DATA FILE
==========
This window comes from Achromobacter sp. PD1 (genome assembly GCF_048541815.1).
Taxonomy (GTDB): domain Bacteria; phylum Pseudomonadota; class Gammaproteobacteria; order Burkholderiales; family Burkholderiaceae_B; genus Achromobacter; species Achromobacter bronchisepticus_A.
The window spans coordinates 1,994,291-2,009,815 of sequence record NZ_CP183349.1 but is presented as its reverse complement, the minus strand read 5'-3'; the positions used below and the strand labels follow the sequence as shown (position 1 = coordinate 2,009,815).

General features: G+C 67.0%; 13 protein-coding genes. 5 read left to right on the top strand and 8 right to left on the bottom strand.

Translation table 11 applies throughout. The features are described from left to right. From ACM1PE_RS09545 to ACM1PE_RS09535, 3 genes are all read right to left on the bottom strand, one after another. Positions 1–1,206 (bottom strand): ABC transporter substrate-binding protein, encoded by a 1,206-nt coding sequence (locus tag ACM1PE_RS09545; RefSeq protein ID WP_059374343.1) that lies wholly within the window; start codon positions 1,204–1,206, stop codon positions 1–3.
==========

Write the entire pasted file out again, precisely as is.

This window comes from Achromobacter sp. PD1 (genome assembly GCF_048541815.1).
Taxonomy (GTDB): domain Bacteria; phylum Pseudomonadota; class Gammaproteobacteria; order Burkholderiales; family Burkholderiaceae_B; genus Achromobacter; species Achromobacter bronchisepticus_A.
The window spans coordinates 1,994,291-2,009,815 of sequence record NZ_CP183349.1 but is presented as its reverse complement, the minus strand read 5'-3'; the positions used below and the strand labels follow the sequence as shown (position 1 = coordinate 2,009,815).

General features: G+C 67.0%; 13 protein-coding genes. 5 read left to right on the top strand and 8 right to left on the bottom strand.

Translation table 11 applies throughout. The features are described from left to right. From ACM1PE_RS09545 to ACM1PE_RS09535, 3 genes are all read right to left on the bottom strand, one after another. Positions 1–1,206 (bottom strand): ABC transporter substrate-binding protein, encoded by a 1,206-nt coding sequence (locus tag ACM1PE_RS09545; RefSeq protein ID WP_059374343.1) that lies wholly within the window; start codon positions 1,204–1,206, stop codon positions 1–3.